In a classic Ann Landers advice column, an estate planner states bluntly: “An inheritance isn’t something that is owed to you. It is a gift of love. When there is no love, there should be no gift.”
Originally published in 1998, the column ran again in 2000 with Ann Landers’ explanation that it was submitted by a lot of people when asked to select their favorite columns. “It must have really hit home,” she wrote.
Legally speaking, the estate planner is correct. However, the decision to disinherit adult children is often a difficult one. Further, without proper documentation and communication, your wish to disinherit your children may not be followed.
Reasons Children are Disinherited
In the letter, the estate planner says that an inheritance is not “automatic.” The estate planner goes on to say that they were seeing a trend of people changing their Wills to bypass children and grandchildren. “There are many reasons for changing a Will, but the two most common are disrespect and isolation. In some families, the only time the old folks see the grandchildren is when their parents need a favor — usually, it’s money. So, the message the old folks wish to convey is as follows: ‘You didn’t make time for me when I was lonely and would have enjoyed your company, so why should I leave you the money I worked for all my life?’”
In addition to sending a message about your unhappiness with their behavior, there are a variety of other common reasons children and grandchildren are disinherited. They include:
- Disinheriting, or leaving unequal inheritances, because a child or grandchild is wealthy and doesn’t need the additional support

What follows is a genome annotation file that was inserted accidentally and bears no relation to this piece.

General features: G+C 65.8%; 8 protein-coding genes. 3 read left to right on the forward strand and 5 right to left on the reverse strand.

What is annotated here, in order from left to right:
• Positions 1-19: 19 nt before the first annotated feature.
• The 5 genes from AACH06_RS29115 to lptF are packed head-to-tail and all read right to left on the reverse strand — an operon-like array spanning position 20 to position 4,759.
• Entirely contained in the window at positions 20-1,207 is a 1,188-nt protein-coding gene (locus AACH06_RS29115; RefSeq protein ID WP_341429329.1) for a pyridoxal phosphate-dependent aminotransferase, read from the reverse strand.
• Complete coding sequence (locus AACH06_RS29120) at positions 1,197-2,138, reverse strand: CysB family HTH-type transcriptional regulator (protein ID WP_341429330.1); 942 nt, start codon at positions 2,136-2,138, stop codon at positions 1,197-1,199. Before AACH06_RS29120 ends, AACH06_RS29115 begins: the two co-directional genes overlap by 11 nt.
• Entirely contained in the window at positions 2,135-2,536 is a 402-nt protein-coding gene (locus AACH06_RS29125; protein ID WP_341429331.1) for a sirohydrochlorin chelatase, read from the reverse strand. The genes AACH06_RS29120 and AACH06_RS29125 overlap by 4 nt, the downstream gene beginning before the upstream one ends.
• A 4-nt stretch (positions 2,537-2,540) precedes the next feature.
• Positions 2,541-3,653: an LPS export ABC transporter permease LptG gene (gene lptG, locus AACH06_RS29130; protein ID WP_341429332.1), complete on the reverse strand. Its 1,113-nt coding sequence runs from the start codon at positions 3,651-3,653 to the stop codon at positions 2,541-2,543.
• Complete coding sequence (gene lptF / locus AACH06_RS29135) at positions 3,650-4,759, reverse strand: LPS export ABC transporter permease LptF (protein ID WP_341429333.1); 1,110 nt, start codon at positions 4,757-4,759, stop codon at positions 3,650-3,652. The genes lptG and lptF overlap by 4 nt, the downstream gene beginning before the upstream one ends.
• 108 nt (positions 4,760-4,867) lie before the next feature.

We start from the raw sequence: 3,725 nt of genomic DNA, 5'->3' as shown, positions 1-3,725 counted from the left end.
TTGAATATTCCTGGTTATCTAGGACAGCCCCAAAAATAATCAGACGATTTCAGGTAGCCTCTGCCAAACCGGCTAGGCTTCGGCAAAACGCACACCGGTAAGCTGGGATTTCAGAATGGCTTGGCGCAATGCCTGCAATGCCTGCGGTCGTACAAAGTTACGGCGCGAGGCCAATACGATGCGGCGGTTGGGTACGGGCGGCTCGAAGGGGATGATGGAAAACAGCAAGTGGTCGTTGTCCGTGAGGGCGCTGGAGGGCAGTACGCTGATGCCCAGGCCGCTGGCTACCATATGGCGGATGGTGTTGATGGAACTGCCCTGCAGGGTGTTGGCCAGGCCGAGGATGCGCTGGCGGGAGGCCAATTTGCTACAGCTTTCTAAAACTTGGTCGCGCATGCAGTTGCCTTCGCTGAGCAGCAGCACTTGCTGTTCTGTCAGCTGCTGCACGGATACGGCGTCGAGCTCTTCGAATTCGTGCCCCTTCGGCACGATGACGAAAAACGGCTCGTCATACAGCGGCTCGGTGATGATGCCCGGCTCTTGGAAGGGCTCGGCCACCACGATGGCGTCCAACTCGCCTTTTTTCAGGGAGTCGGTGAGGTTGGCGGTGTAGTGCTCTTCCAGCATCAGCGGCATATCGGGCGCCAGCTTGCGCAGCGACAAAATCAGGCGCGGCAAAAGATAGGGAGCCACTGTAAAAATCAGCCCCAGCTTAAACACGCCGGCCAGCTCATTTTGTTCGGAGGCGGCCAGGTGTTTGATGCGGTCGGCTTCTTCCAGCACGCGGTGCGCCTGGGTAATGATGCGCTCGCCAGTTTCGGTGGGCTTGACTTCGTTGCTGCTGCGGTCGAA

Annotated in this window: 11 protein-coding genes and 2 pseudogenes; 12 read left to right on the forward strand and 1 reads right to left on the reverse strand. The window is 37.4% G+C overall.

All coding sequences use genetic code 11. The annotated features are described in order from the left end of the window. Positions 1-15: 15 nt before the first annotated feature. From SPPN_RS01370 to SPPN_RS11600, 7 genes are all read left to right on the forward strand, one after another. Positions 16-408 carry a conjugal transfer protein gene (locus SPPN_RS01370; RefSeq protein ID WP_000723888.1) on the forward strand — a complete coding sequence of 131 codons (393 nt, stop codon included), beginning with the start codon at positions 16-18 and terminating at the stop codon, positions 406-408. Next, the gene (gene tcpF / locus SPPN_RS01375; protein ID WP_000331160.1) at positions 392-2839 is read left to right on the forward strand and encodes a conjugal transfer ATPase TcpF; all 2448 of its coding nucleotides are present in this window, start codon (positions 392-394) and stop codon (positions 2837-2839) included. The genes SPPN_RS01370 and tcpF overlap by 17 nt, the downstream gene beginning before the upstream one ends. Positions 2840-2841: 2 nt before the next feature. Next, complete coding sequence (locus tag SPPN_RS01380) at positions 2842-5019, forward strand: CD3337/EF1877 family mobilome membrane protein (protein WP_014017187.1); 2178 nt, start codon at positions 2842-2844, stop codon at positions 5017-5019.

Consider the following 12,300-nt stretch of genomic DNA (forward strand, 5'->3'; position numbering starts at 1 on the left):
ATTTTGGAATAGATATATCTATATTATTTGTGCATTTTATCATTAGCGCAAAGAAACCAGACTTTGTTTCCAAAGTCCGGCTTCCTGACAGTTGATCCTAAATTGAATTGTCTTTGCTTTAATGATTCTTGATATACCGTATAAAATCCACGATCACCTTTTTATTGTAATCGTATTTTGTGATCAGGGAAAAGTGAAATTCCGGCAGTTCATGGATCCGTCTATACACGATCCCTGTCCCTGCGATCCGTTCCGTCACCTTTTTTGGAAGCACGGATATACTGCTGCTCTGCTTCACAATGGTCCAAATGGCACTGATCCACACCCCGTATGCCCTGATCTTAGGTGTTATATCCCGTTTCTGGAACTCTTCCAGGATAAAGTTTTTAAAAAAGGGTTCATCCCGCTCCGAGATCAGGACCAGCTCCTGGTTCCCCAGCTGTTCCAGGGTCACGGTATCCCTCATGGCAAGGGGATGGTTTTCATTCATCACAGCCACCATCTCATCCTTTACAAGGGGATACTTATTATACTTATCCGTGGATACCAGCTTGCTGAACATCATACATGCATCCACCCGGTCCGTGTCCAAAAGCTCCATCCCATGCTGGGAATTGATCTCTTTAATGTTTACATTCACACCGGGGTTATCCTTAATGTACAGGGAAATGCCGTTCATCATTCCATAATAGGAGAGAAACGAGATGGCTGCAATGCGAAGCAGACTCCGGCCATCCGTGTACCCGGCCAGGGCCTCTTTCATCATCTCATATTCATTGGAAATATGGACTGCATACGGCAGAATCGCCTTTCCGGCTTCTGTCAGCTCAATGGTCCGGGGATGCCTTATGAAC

- Disinheriting, or leaving unequal inheritances, because a child or grandchild already received financial support from you during your lifetime
- Wanting to ensure there is enough support for a child or grandchild who needs extra care
- Not wanting to support a child or grandchild who is financially irresponsible or has other problems, like addiction or is involved in criminal activity
- The desire to reward a child or grandchild for providing care, consistent companionship or both
Challenging a Disinheritance
While there is no legal requirement to leave estate assets to adult children or grandchildren, the disinherited heir may have grounds to challenge the Will. Under New Jersey law, a Will can be contested for two reasons: The first is to allege that the testator (person who has made the Will) was not of sound mind when they executed (signed) the Will. The second is for an allegation of “undue influence” on the testator during the crafting of the Will.
Noting by name who is inheriting your assets, and who is not, is one way to help your Will withstand a challenge by a disinherited child, grandchild or any family member who believes they were wrongly left out as a beneficiary. It can also be useful to leave letters explaining your decision to disinherit someone who may expect to be a beneficiary. If possible, communicate your intentions to your family to avoid misunderstandings.